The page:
Where do you get the data that half were/are owned outright? And if owned outright, in what capacity? Did the swap, substitute, collect default insurance. Any insurance collected is applicable to your loan balance.
I simply looked at the published Freddie Mac financial statements.
For example, Freddie posts a monthly volume and holdings summary within its Investor pages:
The most recent month is December 2011:
I was shooting from the hip when I said it was half and half. The mix has changed over time. It appears that the current mix is slightly in favor of portfolio ownership. I had recalled these figures being more closely in balance. Since the monthly report is unfamiliar to you, I will walk you through the numbers.
Table 1 shows Freddie's portfolio mortgage investments. You will see columns for "Purchases and Issuances", "Sales", "Liquidations", "Net Increase" and "Ending Balance". This latter column shows that Freddie's portfolio investment in mortgages at the end of December 2011 (year end) was $2.075 TRILLION.
Table 4 on page 2 of the report shows Freddie's Mortgage-Related Securities and Guarantee Commitments. The year end figure was $1.645 TRILLION. These are the mortgages which were subject to a Freddie Guarantee placed in pools in exchange for Freddie pass-through certificates.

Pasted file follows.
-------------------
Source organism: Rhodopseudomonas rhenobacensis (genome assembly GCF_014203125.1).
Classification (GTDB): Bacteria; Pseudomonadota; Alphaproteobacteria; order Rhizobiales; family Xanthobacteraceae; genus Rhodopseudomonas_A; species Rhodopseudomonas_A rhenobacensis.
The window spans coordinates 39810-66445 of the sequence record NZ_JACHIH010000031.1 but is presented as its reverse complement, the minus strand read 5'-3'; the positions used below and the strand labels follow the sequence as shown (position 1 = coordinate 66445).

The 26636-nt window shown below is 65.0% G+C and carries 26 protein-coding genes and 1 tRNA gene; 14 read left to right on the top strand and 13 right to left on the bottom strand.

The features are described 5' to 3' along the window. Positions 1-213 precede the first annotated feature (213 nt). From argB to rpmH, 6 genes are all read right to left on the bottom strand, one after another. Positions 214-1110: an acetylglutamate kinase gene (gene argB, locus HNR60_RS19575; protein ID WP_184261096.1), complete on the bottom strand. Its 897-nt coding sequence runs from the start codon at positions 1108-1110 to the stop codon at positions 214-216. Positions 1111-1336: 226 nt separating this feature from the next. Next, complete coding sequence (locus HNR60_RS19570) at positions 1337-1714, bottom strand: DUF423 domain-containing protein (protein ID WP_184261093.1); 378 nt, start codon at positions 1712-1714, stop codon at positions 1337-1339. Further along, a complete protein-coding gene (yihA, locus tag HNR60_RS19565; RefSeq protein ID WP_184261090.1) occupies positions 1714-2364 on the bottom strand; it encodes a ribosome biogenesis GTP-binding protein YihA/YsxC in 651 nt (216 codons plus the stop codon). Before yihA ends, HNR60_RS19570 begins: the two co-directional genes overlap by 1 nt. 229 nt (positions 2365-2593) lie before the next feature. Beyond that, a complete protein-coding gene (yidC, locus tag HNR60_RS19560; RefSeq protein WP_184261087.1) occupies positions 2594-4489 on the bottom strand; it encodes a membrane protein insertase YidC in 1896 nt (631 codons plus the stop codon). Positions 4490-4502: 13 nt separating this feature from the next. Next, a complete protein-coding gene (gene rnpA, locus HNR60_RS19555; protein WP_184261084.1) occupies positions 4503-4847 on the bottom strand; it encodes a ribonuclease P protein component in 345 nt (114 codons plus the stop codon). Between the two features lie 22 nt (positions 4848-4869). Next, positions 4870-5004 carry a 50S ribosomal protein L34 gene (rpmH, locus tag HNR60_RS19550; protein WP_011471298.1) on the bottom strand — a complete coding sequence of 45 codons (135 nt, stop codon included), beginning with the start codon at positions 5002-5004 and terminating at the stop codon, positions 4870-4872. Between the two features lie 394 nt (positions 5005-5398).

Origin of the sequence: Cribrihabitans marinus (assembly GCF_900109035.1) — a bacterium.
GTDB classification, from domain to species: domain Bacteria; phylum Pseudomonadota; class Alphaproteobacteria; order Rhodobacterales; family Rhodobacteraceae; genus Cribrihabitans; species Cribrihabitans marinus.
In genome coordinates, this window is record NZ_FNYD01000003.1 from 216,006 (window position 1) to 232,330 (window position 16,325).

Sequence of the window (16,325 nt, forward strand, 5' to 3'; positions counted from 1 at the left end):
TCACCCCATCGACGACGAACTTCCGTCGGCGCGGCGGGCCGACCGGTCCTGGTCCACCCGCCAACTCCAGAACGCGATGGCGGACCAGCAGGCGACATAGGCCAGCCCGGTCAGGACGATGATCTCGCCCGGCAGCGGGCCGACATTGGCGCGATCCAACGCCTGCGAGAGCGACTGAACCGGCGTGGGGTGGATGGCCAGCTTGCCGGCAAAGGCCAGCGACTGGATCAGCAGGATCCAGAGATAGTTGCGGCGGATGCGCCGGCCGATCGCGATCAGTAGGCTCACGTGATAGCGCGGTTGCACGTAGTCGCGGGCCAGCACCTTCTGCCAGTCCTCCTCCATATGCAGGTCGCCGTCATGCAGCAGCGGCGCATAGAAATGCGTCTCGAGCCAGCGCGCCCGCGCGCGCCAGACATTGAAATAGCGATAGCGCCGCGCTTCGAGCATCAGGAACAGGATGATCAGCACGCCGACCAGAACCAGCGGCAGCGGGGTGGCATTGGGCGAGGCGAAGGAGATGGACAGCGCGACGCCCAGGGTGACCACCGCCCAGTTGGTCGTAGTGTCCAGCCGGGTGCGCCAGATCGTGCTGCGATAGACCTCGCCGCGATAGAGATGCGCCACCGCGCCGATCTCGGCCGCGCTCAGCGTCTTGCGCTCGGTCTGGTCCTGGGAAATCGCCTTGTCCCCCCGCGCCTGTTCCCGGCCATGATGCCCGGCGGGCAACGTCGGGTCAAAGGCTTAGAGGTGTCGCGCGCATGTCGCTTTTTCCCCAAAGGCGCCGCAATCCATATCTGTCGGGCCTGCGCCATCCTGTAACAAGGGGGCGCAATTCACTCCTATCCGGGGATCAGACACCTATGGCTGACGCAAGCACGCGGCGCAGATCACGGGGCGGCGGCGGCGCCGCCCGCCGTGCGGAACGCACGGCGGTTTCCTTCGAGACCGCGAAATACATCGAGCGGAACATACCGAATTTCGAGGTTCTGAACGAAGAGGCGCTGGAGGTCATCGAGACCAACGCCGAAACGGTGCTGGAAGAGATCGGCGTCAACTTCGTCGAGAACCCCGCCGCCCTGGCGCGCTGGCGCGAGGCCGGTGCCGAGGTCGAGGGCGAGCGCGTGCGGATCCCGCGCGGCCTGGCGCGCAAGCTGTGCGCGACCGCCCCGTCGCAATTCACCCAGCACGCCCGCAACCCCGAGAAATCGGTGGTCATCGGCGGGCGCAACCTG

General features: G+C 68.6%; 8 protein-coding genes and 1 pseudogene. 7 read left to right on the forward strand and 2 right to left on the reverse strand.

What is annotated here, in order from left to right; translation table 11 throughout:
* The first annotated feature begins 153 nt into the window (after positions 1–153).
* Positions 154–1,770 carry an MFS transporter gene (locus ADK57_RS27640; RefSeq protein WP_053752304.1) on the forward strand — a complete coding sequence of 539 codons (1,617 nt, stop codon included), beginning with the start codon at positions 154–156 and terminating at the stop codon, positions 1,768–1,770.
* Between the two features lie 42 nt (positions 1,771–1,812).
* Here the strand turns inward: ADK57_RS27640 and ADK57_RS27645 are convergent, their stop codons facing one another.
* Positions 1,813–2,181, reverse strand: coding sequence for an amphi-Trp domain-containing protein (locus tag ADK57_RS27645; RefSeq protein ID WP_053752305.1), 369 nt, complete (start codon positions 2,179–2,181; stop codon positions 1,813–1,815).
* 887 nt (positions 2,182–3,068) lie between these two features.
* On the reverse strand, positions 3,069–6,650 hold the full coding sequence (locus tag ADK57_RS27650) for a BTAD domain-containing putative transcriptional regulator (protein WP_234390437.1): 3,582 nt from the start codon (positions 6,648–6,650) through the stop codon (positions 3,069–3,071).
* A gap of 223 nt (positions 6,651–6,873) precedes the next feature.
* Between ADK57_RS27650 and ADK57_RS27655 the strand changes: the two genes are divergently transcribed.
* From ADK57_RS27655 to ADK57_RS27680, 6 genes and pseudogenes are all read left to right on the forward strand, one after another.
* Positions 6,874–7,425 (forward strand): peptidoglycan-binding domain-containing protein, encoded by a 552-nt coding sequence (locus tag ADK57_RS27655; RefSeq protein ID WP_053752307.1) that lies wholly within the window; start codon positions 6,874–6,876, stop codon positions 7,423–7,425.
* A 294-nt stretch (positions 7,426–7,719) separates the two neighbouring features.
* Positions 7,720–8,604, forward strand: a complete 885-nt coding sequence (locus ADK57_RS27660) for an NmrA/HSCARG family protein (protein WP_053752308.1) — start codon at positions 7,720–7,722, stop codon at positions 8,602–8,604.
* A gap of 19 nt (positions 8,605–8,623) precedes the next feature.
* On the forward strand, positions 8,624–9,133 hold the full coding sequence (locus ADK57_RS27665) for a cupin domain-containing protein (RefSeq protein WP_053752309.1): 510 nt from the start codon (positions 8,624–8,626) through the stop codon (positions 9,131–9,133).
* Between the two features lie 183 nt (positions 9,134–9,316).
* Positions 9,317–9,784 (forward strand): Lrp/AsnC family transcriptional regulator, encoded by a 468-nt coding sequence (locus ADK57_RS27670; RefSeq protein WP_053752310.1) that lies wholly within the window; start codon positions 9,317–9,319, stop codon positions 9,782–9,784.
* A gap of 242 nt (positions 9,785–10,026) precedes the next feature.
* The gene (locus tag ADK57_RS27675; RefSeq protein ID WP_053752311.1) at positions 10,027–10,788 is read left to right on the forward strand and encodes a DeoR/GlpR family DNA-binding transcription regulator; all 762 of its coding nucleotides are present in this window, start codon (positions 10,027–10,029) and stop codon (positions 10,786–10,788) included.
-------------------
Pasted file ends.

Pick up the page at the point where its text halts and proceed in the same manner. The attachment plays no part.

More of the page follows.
So the correct figures are $2.075 trillion vs. $1.645 trillion. In other words, 55.78% of the mortgages (by balance) are portfolio and 44.22% are in trust pools.
You could also find this information within Freddie's published quarterly or annual reports which may be found at Freddie's website or the Securities and Exchange Commission's EDGAR site.
So contrary to your assertion, it is MORE LIKELY that a given loan (by balance, as opposed to loan count) would be in Freddie's portfolio rather than held in trust for pool certificate holders.
As Bill pointed out in the prior post, your assertion that guarantees, pool insurance proceeds, primary insurance proceeds, credit default swaps or any other forms of credit protection would absolve a borrower of even one dime of liability are totally specious. There is no legal validity to this assertion whatsoever. It is simply a myth propagated by swindlers who use this as a pretext to scam distressed borrowers out of money to "investigate" the possibility of such credit enhancement.
The mark or pigeon will be swindled out of hundreds or thousands of dollars, depending upon the size of the loan, on the assurance that the swindler will help relieve them of their liability. When the arguments are rejected by the court, as they ALWAYS ARE SINCE THE ARGUMENT HAS NO LEGAL MERIT, the borrower will be told it was because the judge was corrupt or incompetent.
THERE HAS NEVER BEEN A SINGLE CASE ANYWHERE IN THE UNITED STATES WHERE A BORROWER AVOIDED LIABILITY FOR A LOAN AS A CONSEQUENCE OF THIS NONSENSICAL ARGUMENT.